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Earth has much more gold than the Moon and here's why

Now we can know why the moon has much less brightness than Earth.

Gold, platinum and other metals known as highly siderophile elements ("iron lovers") are much more abundant in the earth's crust than in its natural satellite.

That may seem strange, given the shared (and violent) history of the two worlds. About 4.5 billion years ago, a planet the size of Mars called Theia crashed into the prototype-Earth, throwing huge amounts of material from both bodies into space. Some of these liberated things were incorporated into the bruised and battered Earth, and some joined to form the moon.

Related: How the moon evolved: a timeline of photos

But scientists do not believe that highly siderophile elements (HSE) were actually part of that mixture. These metals were probably released later by asteroid attacks; It has not been clear why Earth gained more participation. For example, has the Earth just been hit by a few huge, HSE-rich rocks, while the moon managed to escape these catastrophic impacts? Or did a relatively constant flow of smaller impactors with HSE strike the Earth preferentially long ago, attracted by the strongest gravity of our planet?

"This has been a big problem in terms of how we understand the moon's accretion history," said Qing-zhu Yin, a professor of earth sciences and planetariums at the University of California, Davis, in a statement.

Yin is a member of a research team that analyzed this question. The scientists, led by Meng-Hua Zhu of the Macao University of Science and Technology in China, used computer simulations to model millions of impacts on the Moon.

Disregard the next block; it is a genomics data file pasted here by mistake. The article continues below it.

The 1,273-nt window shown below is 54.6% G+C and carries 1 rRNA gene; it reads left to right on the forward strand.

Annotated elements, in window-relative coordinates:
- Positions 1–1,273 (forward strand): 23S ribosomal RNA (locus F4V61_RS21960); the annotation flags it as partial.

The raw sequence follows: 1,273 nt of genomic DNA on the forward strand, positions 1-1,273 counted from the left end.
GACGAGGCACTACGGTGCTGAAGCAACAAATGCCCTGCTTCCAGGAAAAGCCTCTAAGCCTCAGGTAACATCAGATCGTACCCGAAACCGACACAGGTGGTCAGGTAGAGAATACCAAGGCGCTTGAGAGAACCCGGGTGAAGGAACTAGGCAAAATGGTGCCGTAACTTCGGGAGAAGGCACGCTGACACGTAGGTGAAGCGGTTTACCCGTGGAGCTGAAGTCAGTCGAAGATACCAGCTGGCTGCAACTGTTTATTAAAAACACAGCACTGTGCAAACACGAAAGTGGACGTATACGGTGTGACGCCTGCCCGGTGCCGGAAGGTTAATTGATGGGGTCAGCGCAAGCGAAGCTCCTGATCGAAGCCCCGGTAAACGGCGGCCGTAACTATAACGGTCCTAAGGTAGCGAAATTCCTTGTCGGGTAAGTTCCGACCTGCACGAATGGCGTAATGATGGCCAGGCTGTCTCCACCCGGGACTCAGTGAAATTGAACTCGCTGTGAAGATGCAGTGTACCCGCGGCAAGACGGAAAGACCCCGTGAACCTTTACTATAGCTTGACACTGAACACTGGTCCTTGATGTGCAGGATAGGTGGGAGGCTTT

The results suggest that the moon, with its much weaker gravity compared to the Earth's attraction, simply has not been very good at holding on to the material delivered by the impactor, including the HSE; Many of the things are lost in space. In fact, the "impactor retention index" of the moon is about three times lower than previously believed, the team found.

The scientists also calculated that the retention of HSE in the crust and lunar mantle probably started later than previously estimated, 4.35 billion years ago, approximately when the magma ocean that covers the moon cooled and solidified . The HSEs that arrived before that time probably sank and joined the moon's core, the researchers said.

These two factors may explain the relative scarcity of HSE in the lunar cortex and mantle, according to the team, which details the findings in a study published online today (July 10) in the journal Nature.

"The beauty of this work is such that all these things now combine very well," Yin said. "We may have solved this problem, at least until someone finds new discrepancies!"

Original article on Space.com.

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